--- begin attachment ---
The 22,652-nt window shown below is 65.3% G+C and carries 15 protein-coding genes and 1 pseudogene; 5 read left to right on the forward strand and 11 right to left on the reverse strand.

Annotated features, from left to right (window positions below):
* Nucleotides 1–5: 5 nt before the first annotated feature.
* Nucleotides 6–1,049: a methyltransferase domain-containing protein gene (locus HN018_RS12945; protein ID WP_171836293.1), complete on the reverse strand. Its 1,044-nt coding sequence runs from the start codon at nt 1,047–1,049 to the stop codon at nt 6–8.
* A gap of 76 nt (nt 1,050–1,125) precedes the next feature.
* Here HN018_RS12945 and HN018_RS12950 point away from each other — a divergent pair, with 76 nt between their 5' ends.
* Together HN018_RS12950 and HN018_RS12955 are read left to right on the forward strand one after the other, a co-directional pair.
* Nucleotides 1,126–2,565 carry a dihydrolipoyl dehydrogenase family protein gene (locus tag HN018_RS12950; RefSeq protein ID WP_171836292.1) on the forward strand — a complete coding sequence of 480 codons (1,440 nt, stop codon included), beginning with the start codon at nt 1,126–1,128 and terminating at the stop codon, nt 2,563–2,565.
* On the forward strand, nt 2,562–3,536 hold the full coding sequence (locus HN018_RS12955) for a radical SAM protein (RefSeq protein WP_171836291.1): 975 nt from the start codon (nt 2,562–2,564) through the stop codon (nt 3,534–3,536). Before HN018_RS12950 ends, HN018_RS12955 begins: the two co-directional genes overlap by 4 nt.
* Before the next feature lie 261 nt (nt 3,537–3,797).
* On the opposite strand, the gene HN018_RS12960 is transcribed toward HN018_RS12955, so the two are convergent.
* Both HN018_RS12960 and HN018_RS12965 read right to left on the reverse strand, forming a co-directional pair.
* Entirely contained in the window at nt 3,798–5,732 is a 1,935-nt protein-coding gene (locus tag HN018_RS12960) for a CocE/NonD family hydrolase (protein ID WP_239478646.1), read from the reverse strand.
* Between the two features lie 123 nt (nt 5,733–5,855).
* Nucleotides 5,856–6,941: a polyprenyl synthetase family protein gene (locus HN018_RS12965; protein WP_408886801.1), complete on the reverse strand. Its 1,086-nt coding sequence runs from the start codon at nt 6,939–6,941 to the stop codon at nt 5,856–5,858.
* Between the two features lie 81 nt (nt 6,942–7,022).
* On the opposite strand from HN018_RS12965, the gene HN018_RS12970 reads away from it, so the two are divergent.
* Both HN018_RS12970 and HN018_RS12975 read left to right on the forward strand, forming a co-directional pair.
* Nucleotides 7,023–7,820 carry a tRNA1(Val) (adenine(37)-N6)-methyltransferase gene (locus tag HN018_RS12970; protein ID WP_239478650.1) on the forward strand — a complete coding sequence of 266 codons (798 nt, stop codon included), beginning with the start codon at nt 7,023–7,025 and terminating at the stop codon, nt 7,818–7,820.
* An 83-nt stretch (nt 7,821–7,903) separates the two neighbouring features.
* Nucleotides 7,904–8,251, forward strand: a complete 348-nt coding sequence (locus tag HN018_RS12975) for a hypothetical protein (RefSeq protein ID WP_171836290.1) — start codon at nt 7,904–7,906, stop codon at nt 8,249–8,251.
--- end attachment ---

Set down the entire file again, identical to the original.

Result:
The 22,652-nt window shown below is 65.3% G+C and carries 15 protein-coding genes and 1 pseudogene; 5 read left to right on the forward strand and 11 right to left on the reverse strand.

Annotated features, from left to right (window positions below):
* Nucleotides 1–5: 5 nt before the first annotated feature.
* Nucleotides 6–1,049: a methyltransferase domain-containing protein gene (locus HN018_RS12945; protein ID WP_171836293.1), complete on the reverse strand. Its 1,044-nt coding sequence runs from the start codon at nt 1,047–1,049 to the stop codon at nt 6–8.
* A gap of 76 nt (nt 1,050–1,125) precedes the next feature.
* Here HN018_RS12945 and HN018_RS12950 point away from each other — a divergent pair, with 76 nt between their 5' ends.
* Together HN018_RS12950 and HN018_RS12955 are read left to right on the forward strand one after the other, a co-directional pair.
* Nucleotides 1,126–2,565 carry a dihydrolipoyl dehydrogenase family protein gene (locus tag HN018_RS12950; RefSeq protein ID WP_171836292.1) on the forward strand — a complete coding sequence of 480 codons (1,440 nt, stop codon included), beginning with the start codon at nt 1,126–1,128 and terminating at the stop codon, nt 2,563–2,565.
* On the forward strand, nt 2,562–3,536 hold the full coding sequence (locus HN018_RS12955) for a radical SAM protein (RefSeq protein WP_171836291.1): 975 nt from the start codon (nt 2,562–2,564) through the stop codon (nt 3,534–3,536). Before HN018_RS12950 ends, HN018_RS12955 begins: the two co-directional genes overlap by 4 nt.
* Before the next feature lie 261 nt (nt 3,537–3,797).
* On the opposite strand, the gene HN018_RS12960 is transcribed toward HN018_RS12955, so the two are convergent.
* Both HN018_RS12960 and HN018_RS12965 read right to left on the reverse strand, forming a co-directional pair.
* Entirely contained in the window at nt 3,798–5,732 is a 1,935-nt protein-coding gene (locus tag HN018_RS12960) for a CocE/NonD family hydrolase (protein ID WP_239478646.1), read from the reverse strand.
* Between the two features lie 123 nt (nt 5,733–5,855).
* Nucleotides 5,856–6,941: a polyprenyl synthetase family protein gene (locus HN018_RS12965; protein WP_408886801.1), complete on the reverse strand. Its 1,086-nt coding sequence runs from the start codon at nt 6,939–6,941 to the stop codon at nt 5,856–5,858.
* Between the two features lie 81 nt (nt 6,942–7,022).
* On the opposite strand from HN018_RS12965, the gene HN018_RS12970 reads away from it, so the two are divergent.
* Both HN018_RS12970 and HN018_RS12975 read left to right on the forward strand, forming a co-directional pair.
* Nucleotides 7,023–7,820 carry a tRNA1(Val) (adenine(37)-N6)-methyltransferase gene (locus tag HN018_RS12970; protein ID WP_239478650.1) on the forward strand — a complete coding sequence of 266 codons (798 nt, stop codon included), beginning with the start codon at nt 7,023–7,025 and terminating at the stop codon, nt 7,818–7,820.
* An 83-nt stretch (nt 7,821–7,903) separates the two neighbouring features.
* Nucleotides 7,904–8,251, forward strand: a complete 348-nt coding sequence (locus tag HN018_RS12975) for a hypothetical protein (RefSeq protein ID WP_171836290.1) — start codon at nt 7,904–7,906, stop codon at nt 8,249–8,251.